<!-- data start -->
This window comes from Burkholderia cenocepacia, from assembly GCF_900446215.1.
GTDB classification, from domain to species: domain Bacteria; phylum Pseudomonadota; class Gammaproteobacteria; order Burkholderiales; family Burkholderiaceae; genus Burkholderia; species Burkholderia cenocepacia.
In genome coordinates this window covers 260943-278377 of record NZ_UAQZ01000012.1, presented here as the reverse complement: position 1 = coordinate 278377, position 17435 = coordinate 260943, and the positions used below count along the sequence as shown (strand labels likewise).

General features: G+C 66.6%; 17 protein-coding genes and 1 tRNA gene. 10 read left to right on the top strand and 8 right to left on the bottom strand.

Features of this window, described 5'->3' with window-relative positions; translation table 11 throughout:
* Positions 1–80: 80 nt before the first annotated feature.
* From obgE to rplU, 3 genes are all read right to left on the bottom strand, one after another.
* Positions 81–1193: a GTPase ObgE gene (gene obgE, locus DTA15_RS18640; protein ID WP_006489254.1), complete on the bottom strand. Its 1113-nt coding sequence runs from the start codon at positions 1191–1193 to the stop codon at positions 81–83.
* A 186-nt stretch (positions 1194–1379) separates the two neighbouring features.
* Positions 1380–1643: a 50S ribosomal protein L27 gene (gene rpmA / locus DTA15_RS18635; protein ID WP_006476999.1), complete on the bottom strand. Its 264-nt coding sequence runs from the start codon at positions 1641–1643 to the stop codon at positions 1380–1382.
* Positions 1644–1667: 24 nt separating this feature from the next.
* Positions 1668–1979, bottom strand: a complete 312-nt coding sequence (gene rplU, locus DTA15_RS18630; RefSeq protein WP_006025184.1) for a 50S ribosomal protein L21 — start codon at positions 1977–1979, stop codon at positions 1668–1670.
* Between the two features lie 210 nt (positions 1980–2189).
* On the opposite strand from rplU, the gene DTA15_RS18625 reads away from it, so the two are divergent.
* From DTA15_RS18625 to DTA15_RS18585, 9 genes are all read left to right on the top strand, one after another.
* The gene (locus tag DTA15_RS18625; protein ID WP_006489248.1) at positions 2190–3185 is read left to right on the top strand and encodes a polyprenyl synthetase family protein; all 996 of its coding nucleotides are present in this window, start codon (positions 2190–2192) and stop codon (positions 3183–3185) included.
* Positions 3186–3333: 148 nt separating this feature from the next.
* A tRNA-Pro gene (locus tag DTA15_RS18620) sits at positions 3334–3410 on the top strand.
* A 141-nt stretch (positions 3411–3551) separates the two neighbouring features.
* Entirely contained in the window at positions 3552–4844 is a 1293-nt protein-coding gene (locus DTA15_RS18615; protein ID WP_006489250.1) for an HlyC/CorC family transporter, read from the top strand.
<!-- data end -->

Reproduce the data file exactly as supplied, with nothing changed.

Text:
This window comes from Burkholderia cenocepacia, from assembly GCF_900446215.1.
GTDB classification, from domain to species: domain Bacteria; phylum Pseudomonadota; class Gammaproteobacteria; order Burkholderiales; family Burkholderiaceae; genus Burkholderia; species Burkholderia cenocepacia.
In genome coordinates this window covers 260943-278377 of record NZ_UAQZ01000012.1, presented here as the reverse complement: position 1 = coordinate 278377, position 17435 = coordinate 260943, and the positions used below count along the sequence as shown (strand labels likewise).

General features: G+C 66.6%; 17 protein-coding genes and 1 tRNA gene. 10 read left to right on the top strand and 8 right to left on the bottom strand.

Features of this window, described 5'->3' with window-relative positions; translation table 11 throughout:
* Positions 1–80: 80 nt before the first annotated feature.
* From obgE to rplU, 3 genes are all read right to left on the bottom strand, one after another.
* Positions 81–1193: a GTPase ObgE gene (gene obgE, locus DTA15_RS18640; protein ID WP_006489254.1), complete on the bottom strand. Its 1113-nt coding sequence runs from the start codon at positions 1191–1193 to the stop codon at positions 81–83.
* A 186-nt stretch (positions 1194–1379) separates the two neighbouring features.
* Positions 1380–1643: a 50S ribosomal protein L27 gene (gene rpmA / locus DTA15_RS18635; protein ID WP_006476999.1), complete on the bottom strand. Its 264-nt coding sequence runs from the start codon at positions 1641–1643 to the stop codon at positions 1380–1382.
* Positions 1644–1667: 24 nt separating this feature from the next.
* Positions 1668–1979, bottom strand: a complete 312-nt coding sequence (gene rplU, locus DTA15_RS18630; RefSeq protein WP_006025184.1) for a 50S ribosomal protein L21 — start codon at positions 1977–1979, stop codon at positions 1668–1670.
* Between the two features lie 210 nt (positions 1980–2189).
* On the opposite strand from rplU, the gene DTA15_RS18625 reads away from it, so the two are divergent.
* From DTA15_RS18625 to DTA15_RS18585, 9 genes are all read left to right on the top strand, one after another.
* The gene (locus tag DTA15_RS18625; protein ID WP_006489248.1) at positions 2190–3185 is read left to right on the top strand and encodes a polyprenyl synthetase family protein; all 996 of its coding nucleotides are present in this window, start codon (positions 2190–2192) and stop codon (positions 3183–3185) included.
* Positions 3186–3333: 148 nt separating this feature from the next.
* A tRNA-Pro gene (locus tag DTA15_RS18620) sits at positions 3334–3410 on the top strand.
* A 141-nt stretch (positions 3411–3551) separates the two neighbouring features.
* Entirely contained in the window at positions 3552–4844 is a 1293-nt protein-coding gene (locus DTA15_RS18615; protein ID WP_006489250.1) for an HlyC/CorC family transporter, read from the top strand.